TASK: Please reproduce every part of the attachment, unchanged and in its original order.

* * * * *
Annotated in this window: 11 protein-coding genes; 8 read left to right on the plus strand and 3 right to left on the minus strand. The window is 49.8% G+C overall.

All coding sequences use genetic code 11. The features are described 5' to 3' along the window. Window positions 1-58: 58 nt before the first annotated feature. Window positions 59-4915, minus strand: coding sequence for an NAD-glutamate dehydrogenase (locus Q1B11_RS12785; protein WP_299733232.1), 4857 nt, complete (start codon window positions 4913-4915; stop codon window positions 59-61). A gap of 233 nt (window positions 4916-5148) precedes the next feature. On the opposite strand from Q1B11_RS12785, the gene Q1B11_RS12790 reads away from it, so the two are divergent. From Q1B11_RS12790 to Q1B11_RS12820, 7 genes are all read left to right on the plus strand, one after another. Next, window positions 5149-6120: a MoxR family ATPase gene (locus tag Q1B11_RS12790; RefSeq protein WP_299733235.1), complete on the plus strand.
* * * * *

Annotated in this window: 11 protein-coding genes; 8 read left to right on the plus strand and 3 right to left on the minus strand. The window is 49.8% G+C overall.

All coding sequences use genetic code 11. The features are described 5' to 3' along the window. Window positions 1-58: 58 nt before the first annotated feature. Window positions 59-4915, minus strand: coding sequence for an NAD-glutamate dehydrogenase (locus Q1B11_RS12785; protein WP_299733232.1), 4857 nt, complete (start codon window positions 4913-4915; stop codon window positions 59-61). A gap of 233 nt (window positions 4916-5148) precedes the next feature. On the opposite strand from Q1B11_RS12785, the gene Q1B11_RS12790 reads away from it, so the two are divergent. From Q1B11_RS12790 to Q1B11_RS12820, 7 genes are all read left to right on the plus strand, one after another. Next, window positions 5149-6120: a MoxR family ATPase gene (locus tag Q1B11_RS12790; RefSeq protein WP_299733235.1), complete on the plus strand.